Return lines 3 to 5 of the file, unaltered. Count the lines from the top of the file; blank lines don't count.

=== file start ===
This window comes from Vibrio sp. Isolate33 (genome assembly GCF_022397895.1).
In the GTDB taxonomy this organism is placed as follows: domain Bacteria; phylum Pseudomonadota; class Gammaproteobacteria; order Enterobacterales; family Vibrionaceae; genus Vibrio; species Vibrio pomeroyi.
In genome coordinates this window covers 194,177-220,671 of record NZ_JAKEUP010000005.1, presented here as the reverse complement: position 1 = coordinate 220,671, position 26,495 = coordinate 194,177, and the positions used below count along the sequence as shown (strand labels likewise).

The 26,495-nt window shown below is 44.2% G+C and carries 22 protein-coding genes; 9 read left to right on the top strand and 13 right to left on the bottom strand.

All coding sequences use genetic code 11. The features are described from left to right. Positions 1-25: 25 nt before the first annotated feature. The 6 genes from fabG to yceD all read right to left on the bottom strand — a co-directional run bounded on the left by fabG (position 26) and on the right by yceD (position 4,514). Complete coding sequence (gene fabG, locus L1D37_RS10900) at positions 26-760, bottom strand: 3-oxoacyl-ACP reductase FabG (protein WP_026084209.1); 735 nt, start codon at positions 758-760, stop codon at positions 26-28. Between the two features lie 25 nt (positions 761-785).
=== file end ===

In genome coordinates this window covers 194,177-220,671 of record NZ_JAKEUP010000005.1, presented here as the reverse complement: position 1 = coordinate 220,671, position 26,495 = coordinate 194,177, and the positions used below count along the sequence as shown (strand labels likewise).

The 26,495-nt window shown below is 44.2% G+C and carries 22 protein-coding genes; 9 read left to right on the top strand and 13 right to left on the bottom strand.

All coding sequences use genetic code 11. The features are described from left to right. Positions 1-25: 25 nt before the first annotated feature. The 6 genes from fabG to yceD all read right to left on the bottom strand — a co-directional run bounded on the left by fabG (position 26) and on the right by yceD (position 4,514). Complete coding sequence (gene fabG, locus L1D37_RS10900) at positions 26-760, bottom strand: 3-oxoacyl-ACP reductase FabG (protein WP_026084209.1); 735 nt, start codon at positions 758-760, stop codon at positions 26-28. Between the two features lie 25 nt (positions 761-785).